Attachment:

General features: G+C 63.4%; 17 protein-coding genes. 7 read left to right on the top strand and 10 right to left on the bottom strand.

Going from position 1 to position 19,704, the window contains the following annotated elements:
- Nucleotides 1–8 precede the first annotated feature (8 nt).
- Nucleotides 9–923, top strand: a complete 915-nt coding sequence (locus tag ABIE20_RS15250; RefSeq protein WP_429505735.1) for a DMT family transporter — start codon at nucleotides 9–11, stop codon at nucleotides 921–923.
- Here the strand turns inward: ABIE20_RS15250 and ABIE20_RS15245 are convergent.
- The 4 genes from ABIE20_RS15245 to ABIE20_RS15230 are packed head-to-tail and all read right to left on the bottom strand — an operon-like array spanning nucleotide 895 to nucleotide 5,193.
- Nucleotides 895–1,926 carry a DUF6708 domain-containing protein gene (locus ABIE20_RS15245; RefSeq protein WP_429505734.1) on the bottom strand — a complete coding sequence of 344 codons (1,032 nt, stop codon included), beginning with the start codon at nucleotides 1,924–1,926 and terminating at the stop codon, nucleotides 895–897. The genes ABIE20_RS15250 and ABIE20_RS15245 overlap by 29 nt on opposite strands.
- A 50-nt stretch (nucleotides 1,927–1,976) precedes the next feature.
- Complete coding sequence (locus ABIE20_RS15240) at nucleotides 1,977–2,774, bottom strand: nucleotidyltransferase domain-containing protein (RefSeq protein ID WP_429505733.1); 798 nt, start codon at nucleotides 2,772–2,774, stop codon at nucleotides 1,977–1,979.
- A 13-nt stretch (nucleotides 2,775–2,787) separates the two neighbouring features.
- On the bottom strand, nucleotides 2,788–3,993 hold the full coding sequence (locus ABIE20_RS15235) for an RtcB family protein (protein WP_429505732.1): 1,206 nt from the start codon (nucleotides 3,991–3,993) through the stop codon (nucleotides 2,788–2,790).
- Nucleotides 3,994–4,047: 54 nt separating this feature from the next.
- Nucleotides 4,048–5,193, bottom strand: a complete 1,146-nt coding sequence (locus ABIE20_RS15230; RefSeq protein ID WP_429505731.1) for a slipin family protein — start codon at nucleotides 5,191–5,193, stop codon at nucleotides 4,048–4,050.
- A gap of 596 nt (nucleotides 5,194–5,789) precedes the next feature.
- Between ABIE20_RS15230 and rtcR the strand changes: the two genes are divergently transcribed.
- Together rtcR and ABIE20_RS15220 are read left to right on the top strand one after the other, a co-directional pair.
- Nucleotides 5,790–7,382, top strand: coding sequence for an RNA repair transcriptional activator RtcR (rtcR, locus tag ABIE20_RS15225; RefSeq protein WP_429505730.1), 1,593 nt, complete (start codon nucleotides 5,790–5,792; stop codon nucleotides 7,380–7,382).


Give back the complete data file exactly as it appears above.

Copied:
General features: G+C 63.4%; 17 protein-coding genes. 7 read left to right on the top strand and 10 right to left on the bottom strand.

Going from position 1 to position 19,704, the window contains the following annotated elements:
- Nucleotides 1–8 precede the first annotated feature (8 nt).
- Nucleotides 9–923, top strand: a complete 915-nt coding sequence (locus tag ABIE20_RS15250; RefSeq protein WP_429505735.1) for a DMT family transporter — start codon at nucleotides 9–11, stop codon at nucleotides 921–923.
- Here the strand turns inward: ABIE20_RS15250 and ABIE20_RS15245 are convergent.
- The 4 genes from ABIE20_RS15245 to ABIE20_RS15230 are packed head-to-tail and all read right to left on the bottom strand — an operon-like array spanning nucleotide 895 to nucleotide 5,193.
- Nucleotides 895–1,926 carry a DUF6708 domain-containing protein gene (locus ABIE20_RS15245; RefSeq protein WP_429505734.1) on the bottom strand — a complete coding sequence of 344 codons (1,032 nt, stop codon included), beginning with the start codon at nucleotides 1,924–1,926 and terminating at the stop codon, nucleotides 895–897. The genes ABIE20_RS15250 and ABIE20_RS15245 overlap by 29 nt on opposite strands.
- A 50-nt stretch (nucleotides 1,927–1,976) precedes the next feature.
- Complete coding sequence (locus ABIE20_RS15240) at nucleotides 1,977–2,774, bottom strand: nucleotidyltransferase domain-containing protein (RefSeq protein ID WP_429505733.1); 798 nt, start codon at nucleotides 2,772–2,774, stop codon at nucleotides 1,977–1,979.
- A 13-nt stretch (nucleotides 2,775–2,787) separates the two neighbouring features.
- On the bottom strand, nucleotides 2,788–3,993 hold the full coding sequence (locus ABIE20_RS15235) for an RtcB family protein (protein WP_429505732.1): 1,206 nt from the start codon (nucleotides 3,991–3,993) through the stop codon (nucleotides 2,788–2,790).
- Nucleotides 3,994–4,047: 54 nt separating this feature from the next.
- Nucleotides 4,048–5,193, bottom strand: a complete 1,146-nt coding sequence (locus ABIE20_RS15230; RefSeq protein ID WP_429505731.1) for a slipin family protein — start codon at nucleotides 5,191–5,193, stop codon at nucleotides 4,048–4,050.
- A gap of 596 nt (nucleotides 5,194–5,789) precedes the next feature.
- Between ABIE20_RS15230 and rtcR the strand changes: the two genes are divergently transcribed.
- Together rtcR and ABIE20_RS15220 are read left to right on the top strand one after the other, a co-directional pair.
- Nucleotides 5,790–7,382, top strand: coding sequence for an RNA repair transcriptional activator RtcR (rtcR, locus tag ABIE20_RS15225; RefSeq protein WP_429505730.1), 1,593 nt, complete (start codon nucleotides 5,790–5,792; stop codon nucleotides 7,380–7,382).